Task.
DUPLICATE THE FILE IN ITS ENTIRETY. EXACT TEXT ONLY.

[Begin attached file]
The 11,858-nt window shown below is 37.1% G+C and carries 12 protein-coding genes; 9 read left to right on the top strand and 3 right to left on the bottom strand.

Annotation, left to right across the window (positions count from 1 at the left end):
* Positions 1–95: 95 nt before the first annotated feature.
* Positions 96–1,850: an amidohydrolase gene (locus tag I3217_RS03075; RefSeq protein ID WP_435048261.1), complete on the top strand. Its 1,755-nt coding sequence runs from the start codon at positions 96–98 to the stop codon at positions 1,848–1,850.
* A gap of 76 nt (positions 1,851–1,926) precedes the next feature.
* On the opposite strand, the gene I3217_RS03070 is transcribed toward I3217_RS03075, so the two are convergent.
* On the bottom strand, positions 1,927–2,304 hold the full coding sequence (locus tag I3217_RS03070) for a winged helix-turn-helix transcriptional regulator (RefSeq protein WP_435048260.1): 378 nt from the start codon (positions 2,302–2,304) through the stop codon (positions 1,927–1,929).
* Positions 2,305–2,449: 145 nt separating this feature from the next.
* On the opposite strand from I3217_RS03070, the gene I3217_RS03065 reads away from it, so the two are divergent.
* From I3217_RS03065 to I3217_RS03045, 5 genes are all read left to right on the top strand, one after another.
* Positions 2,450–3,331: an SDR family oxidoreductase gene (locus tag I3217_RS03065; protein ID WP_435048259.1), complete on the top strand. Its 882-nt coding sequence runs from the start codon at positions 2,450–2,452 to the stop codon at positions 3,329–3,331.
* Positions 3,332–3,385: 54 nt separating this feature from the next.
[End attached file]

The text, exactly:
The 11,858-nt window shown below is 37.1% G+C and carries 12 protein-coding genes; 9 read left to right on the top strand and 3 right to left on the bottom strand.

Annotation, left to right across the window (positions count from 1 at the left end):
* Positions 1–95: 95 nt before the first annotated feature.
* Positions 96–1,850: an amidohydrolase gene (locus tag I3217_RS03075; RefSeq protein ID WP_435048261.1), complete on the top strand. Its 1,755-nt coding sequence runs from the start codon at positions 96–98 to the stop codon at positions 1,848–1,850.
* A gap of 76 nt (positions 1,851–1,926) precedes the next feature.
* On the opposite strand, the gene I3217_RS03070 is transcribed toward I3217_RS03075, so the two are convergent.
* On the bottom strand, positions 1,927–2,304 hold the full coding sequence (locus tag I3217_RS03070) for a winged helix-turn-helix transcriptional regulator (RefSeq protein WP_435048260.1): 378 nt from the start codon (positions 2,302–2,304) through the stop codon (positions 1,927–1,929).
* Positions 2,305–2,449: 145 nt separating this feature from the next.
* On the opposite strand from I3217_RS03070, the gene I3217_RS03065 reads away from it, so the two are divergent.
* From I3217_RS03065 to I3217_RS03045, 5 genes are all read left to right on the top strand, one after another.
* Positions 2,450–3,331: an SDR family oxidoreductase gene (locus tag I3217_RS03065; protein ID WP_435048259.1), complete on the top strand. Its 882-nt coding sequence runs from the start codon at positions 2,450–2,452 to the stop codon at positions 3,329–3,331.
* Positions 3,332–3,385: 54 nt separating this feature from the next.